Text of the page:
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Celecoxib Gains New Indication and New Warnings for Label

NEW YORK, August 1 -- Pfizer Inc said today that the U.S. Food and Drug Administration has approved the company's selective COX-2 inhibitor Celebrex (celecoxib) for the relief of the signs and symptoms associated with ankylosing spondylitis, a form of arthritis that affects the spine. Celebrex continues to be an important treatment option for patients suffering from the pain of osteoarthritis and adult rheumatoid arthritis, acute pain, menstrual pain, and as a treatment for familial adenomatous polyposis, a rare condition that leads to colon cancer.

Pfizer has accumulated extensive clinical data relating to Celebrex over the past ten years involving more than 40,000 patients worldwide. As expected, the FDA also finalized the prescribing instructions, or label, for Celebrex for all approved uses, including additional warnings about potential cardiovascular and gastrointestinal risks. The FDA also will require similar warnings for other older arthritis treatments like ibuprofen and naproxen.

Ankylosing spondylitis, which affects over 400,000 Americans, becomes the sixth approved indication for Celebrex in the United States. Unlike other forms of arthritis that typically affect older people, ankylosing spondylitis usually strikes between the ages of 17 and 35. Approximately as common as rheumatoid arthritis, ankylosing spondylitis also can cause inflammation, pain and stiffness in other areas of the body such as the shoulders, knees, hips, ribs, and feet.

"With this new indication, Celebrex offers physicians a new treatment option for this difficult-to-treat patient population," said Dr. Joseph Feczko, Pfizer's chief medical officer. "The inflammation associated with ankylosing spondylitis can cause such severe pain that people who suffer from this condition—often young men—cannot perform even simple, everyday activities like walking and may have trouble attending school or work."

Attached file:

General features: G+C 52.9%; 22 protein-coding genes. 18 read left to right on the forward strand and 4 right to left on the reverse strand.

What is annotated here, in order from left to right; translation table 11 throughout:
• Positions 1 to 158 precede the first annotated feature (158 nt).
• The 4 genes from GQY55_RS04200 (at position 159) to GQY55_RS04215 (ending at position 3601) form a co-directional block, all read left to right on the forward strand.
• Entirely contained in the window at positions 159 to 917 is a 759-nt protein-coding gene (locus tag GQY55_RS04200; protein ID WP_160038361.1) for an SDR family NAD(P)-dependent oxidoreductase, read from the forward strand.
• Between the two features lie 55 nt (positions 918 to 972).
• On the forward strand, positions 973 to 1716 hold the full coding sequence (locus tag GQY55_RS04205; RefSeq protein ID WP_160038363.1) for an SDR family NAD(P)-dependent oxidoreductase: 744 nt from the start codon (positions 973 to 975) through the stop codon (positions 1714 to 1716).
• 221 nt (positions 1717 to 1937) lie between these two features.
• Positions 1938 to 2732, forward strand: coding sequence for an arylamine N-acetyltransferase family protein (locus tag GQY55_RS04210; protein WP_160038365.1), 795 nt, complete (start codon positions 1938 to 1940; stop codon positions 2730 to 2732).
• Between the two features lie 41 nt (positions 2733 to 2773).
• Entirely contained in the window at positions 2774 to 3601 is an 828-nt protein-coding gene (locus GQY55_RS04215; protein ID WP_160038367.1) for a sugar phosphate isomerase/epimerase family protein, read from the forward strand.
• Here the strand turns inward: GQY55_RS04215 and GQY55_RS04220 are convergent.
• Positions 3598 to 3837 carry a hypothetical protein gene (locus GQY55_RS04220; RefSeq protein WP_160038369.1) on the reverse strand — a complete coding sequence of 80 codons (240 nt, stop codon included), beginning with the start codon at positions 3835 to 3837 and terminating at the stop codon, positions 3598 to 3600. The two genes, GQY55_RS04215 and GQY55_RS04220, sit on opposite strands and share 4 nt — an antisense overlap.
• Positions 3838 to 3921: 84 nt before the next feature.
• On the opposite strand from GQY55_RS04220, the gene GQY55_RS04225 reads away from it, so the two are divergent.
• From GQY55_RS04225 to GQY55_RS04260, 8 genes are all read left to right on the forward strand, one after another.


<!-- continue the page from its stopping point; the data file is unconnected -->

As anticipated, the final label contains a boxed warning of potential cardiovascular and gastrointestinal risks for Celebrex that will be consistent with warnings for other prescription pain relievers, including older, commonly used medicines like ibuprofen and naproxen. This addition follows a February 2005 meeting of an FDA advisory panel, which conducted a rigorous scientific review of selective and non-selective pain relievers. The panel recommended that stronger warnings be added to all selective COX-2 pain medicines as well as to the older, non-steroidal anti-inflammatory drugs (NSAIDs) such as ibuprofen and naproxen. In addition, the panel recommended avoiding usage of all NSAIDs and Cox-2 selective medicines to treat the acute pain associated with heart by-pass surgery.

"We have worked closely with the FDA to ensure that Celebrex's label provides physicians and patients with the information they need to make the most appropriate and most informed treatment decisions," Dr. Feczko said.

The label recommends that Celebrex be prescribed at the lowest effective dose for the shortest duration consistent with individual patient treatment goals. "This is consistent with good medical practice with any medicine," Dr. Feczko said. The recommended dose for Celebrex is 200 mg daily for osteoarthritis and 200 mg to 400 mg daily for adult rheumatoid arthritis. For the management of the signs and symptoms of ankylosing spondylitis, the recommended dose of Celebrex is 200 mg daily in single or divided twice per day doses. If no effect is seen after six weeks, a trial of 400 mg daily may be worthwhile. If no effect is observed after six weeks on 400 mg daily, a response is not likely and consideration should be given to alternate treatment options. The approved dose for the prevention of intestinal polyps associated with familial adenomatous polyposis is 800 mg daily.

Source: Pfizer, Inc.

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